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2 of 2 people found the following review helpful
on May 17, 2004
That quote used in my review title is from my favorite scene in 1963's "The Birds", Alfred Hitchcock's tale of nature gone crazy. "The Birds" stars Rod Taylor, Tippi Hedren, Jessica Tandy, and one of my favorites of all-time -- the beautiful Suzanne Pleshette.
The underrated Miss Pleshette plays school teacher "Annie Hayworth" in this movie, and is just great in her part, IMO. This was just the 4th movie role for the then-25-year-old Suzanne. For Tippi Hedren, age 31 when the movie was shot in late 1962, "The Birds" was only her 2nd motion picture appearance (and first U.S.-made film).
"The Birds" is all about how the whole bird world suddenly goes amok and begins orchestrating concentrated, unprovoked attacks on the population of a small California community. Hitchcock (as usual) builds the suspense up, little by little, during the film. Despite the lack of computer-generated technology, Hitchcock still manages to create a quite realistic array of special effects, featuring hundreds of real and fake birds blended together in many scenes.
As I said at the top, my favorite scene in this flick is not any of the various "attack" scenes -- but, instead, the nerve-racking, tension-filled "Tides Restaurant" scene (Chapter #12 on the DVD), which is dialogue-driven and very well done, and eerie, in my opinion. The restaurant scene is made all the more believable and realistic by the casting of England-born actress Ethel Griffies as bird expert "Mrs. Bundy". Griffies was 84 years of age when she made "The Birds". It was her 90th (of 92) films.
Mrs. Bundy's presence in this scene (coupled with her character's "expertise" on all matter bird-related) roots the scene in "fact", and makes these "impossible" bird attacks on the town even more frightening. When Mrs. Bundy says that all the continents of the world "probably contain more than 100-billion birds!", it puts things in better context. And now the audience begins thinking: "Gee, what would happen if all of these birds attacked at once?" A scary proposition indeed.
This Universal "Collector's Edition" of "The Birds" was released initially on March 28, 2000 -- 37 years to the day after the movie premiered in theaters. This single-disc, single-sided DVD delivers a finely-tuned Anamorphic Widescreen image, in its original theatrical ratio of 1.85:1. The print looks very clean and virtually blemish-free. Colors look natural and "warm". The audio is in 2.0 Dolby Digital Mono (in both English and French).
The Hitchcock series of Universal "Collector's Edition" DVDs all contain very informative (and virtually feature-length) documentaries. And "The Birds" DVD is no exception. The "Making Of" program for this film is terrific. A very satisfying effort from the "featurette master", Laurent Bouzereau.
Here's a complete summary of this disc's Special Features .................
>> "All About The Birds" Documentary -- Lots of interesting behind-the-camera tidbits are offered up by the stars and crew in this featurette. Running time = 79 minutes.
>> Newsreel Excerpt featuring remarks by Alfred Hitchcock (Run Time = 1:55.) -- I love this extra bonus, for Mr. Hitchcock's droll, humorous comment to his audience regarding the title of his current film project. He dryly utters: "There were four words in the title. But we cut the first word, "FOR" -- and call it simply 'The Birds'." (This is followed by prodigious laughter from the "National Press Club" gathering. LOL!)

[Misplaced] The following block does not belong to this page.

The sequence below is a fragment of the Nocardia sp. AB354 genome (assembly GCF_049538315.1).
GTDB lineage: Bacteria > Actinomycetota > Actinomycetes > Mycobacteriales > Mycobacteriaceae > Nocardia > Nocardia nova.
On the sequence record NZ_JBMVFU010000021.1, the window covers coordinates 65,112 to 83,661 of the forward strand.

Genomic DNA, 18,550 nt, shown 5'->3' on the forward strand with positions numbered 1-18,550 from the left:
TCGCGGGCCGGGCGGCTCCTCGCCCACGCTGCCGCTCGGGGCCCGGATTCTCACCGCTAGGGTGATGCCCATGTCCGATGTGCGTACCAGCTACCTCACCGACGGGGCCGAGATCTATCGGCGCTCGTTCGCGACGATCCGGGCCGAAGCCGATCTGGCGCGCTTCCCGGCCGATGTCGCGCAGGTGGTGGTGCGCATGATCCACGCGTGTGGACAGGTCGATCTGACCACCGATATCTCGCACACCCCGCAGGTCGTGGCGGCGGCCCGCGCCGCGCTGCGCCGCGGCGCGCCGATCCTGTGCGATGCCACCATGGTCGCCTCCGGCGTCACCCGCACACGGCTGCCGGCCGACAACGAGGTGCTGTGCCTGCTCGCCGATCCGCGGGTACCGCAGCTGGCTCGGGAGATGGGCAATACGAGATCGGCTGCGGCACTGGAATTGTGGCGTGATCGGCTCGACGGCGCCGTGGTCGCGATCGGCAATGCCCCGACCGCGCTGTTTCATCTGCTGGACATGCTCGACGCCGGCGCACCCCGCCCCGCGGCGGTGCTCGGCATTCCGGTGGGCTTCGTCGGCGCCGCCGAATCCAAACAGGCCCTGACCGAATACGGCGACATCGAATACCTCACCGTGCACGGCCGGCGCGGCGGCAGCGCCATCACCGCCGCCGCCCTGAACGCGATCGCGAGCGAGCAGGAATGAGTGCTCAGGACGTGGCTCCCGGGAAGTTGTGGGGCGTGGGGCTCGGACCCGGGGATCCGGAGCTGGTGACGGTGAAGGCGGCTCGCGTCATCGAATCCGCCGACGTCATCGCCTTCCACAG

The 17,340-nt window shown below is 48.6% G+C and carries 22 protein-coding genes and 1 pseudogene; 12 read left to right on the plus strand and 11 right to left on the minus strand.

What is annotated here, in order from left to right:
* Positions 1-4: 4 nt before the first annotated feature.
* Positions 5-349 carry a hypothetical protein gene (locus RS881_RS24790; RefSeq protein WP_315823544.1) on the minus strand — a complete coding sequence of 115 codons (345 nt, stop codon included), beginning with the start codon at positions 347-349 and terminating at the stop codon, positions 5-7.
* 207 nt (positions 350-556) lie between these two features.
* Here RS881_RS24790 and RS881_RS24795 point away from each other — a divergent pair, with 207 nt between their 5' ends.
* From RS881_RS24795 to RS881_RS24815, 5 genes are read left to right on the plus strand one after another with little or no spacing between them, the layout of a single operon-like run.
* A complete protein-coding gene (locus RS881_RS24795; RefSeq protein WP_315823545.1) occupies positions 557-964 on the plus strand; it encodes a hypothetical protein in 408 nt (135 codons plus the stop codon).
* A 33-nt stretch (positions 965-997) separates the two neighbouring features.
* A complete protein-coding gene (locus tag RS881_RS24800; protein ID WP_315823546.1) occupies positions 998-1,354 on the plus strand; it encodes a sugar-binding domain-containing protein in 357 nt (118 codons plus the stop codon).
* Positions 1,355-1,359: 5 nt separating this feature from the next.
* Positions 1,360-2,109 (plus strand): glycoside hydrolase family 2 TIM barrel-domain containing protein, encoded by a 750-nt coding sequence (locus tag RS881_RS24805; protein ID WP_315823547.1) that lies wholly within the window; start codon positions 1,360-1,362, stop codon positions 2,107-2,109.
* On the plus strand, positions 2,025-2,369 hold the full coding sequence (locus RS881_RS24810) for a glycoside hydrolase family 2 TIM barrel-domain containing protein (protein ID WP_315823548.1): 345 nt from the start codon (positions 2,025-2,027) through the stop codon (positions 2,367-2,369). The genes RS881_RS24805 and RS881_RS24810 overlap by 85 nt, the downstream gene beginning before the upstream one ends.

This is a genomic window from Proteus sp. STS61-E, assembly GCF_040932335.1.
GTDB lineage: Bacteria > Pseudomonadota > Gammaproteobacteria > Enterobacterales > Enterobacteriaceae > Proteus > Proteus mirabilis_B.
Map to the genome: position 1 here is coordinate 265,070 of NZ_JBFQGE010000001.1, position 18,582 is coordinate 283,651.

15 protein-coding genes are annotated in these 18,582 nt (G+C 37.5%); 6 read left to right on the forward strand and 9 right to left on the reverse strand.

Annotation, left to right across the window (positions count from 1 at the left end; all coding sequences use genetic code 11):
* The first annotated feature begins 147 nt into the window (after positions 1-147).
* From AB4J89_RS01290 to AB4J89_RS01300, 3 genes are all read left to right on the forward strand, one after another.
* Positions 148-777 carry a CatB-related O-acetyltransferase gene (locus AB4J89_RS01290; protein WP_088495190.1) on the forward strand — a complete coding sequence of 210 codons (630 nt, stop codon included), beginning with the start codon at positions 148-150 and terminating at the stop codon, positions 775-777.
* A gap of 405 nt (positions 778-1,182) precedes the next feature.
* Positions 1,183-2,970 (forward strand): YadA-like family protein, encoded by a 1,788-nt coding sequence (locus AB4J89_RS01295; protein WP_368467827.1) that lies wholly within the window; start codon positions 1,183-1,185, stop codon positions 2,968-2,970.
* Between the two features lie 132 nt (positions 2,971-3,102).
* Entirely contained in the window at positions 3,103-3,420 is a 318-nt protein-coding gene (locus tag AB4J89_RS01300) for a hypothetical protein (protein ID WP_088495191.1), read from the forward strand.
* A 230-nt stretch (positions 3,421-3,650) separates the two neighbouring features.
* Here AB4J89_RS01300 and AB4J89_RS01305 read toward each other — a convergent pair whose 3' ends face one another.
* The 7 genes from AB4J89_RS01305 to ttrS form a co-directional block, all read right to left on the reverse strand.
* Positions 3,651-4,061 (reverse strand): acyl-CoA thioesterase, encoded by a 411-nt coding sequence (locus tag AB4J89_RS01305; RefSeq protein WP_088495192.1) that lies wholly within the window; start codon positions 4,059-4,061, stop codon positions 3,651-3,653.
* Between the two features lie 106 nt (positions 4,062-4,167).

>> Another Newsreel Clip, "The Birds Is Coming" (Length = 1:15).
>> "The Original Ending" -- This "alternate" (and very intriguing) ending to the film was never shot. But this bonus offers up some script pages and original sketches of what the scene would have entailed. This ending is also discussed in some detail during the "All About The Birds" feature on this disc as well.
>> "Deleted Scene" -- This, like the "Original Ending" extra, isn't a video bonus either. It details (through script pages and still photos) a scene from the original script that was never used in the final cut.
>> "Tippi Hedren's Screen Test" -- This is really some cool stuff. A lengthy "test" featuring Miss Hedren acting out several scenes (which have nothing to do with this film) opposite Martin Balsam (who, of course, had co-starred in Mr. Hitchcock's previous picture, "Psycho"). You can even hear "Hitch" giving directions off-camera. Video quality isn't very good and it hasn't been color-corrected, but it doesn't really matter here. This is a fabulous bonus, lasting 10 minutes. I'm glad this was dug out of the archives for this DVD release.
>> "Stroryboard Sequence" -- This "Gallery"-like bonus shows storyboards linked with actual related film frames from the movie. Nicely done.
>> Original Trailer.
>> Photo Gallery.
>> Production Notes, plus Cast & Crew Bios (text features).
The DVD's Menus are simple and "static", with the Main Menu accompanied by the only real "score" that shows up in this film -- the sound of flocks of birds (up to no good, of course). It's quite amazing to think that this picture contains absolutely NO MUSIC whatsoever. Not a single note. But Hitchcock's previous effort, "Psycho", if placed in the same "music-less" state, would have been much less effective. Can you just imagine "Psycho" without that Bernard Herrmann score? Impossible! And, by the same token, it's difficult to imagine "The Birds" WITH any music. Just wouldn't "feel" right somehow. Mr. Hitchcock worked wonders, with AND without musical adornment attached to his feature films. I suppose that's part of the reason he was "The Master".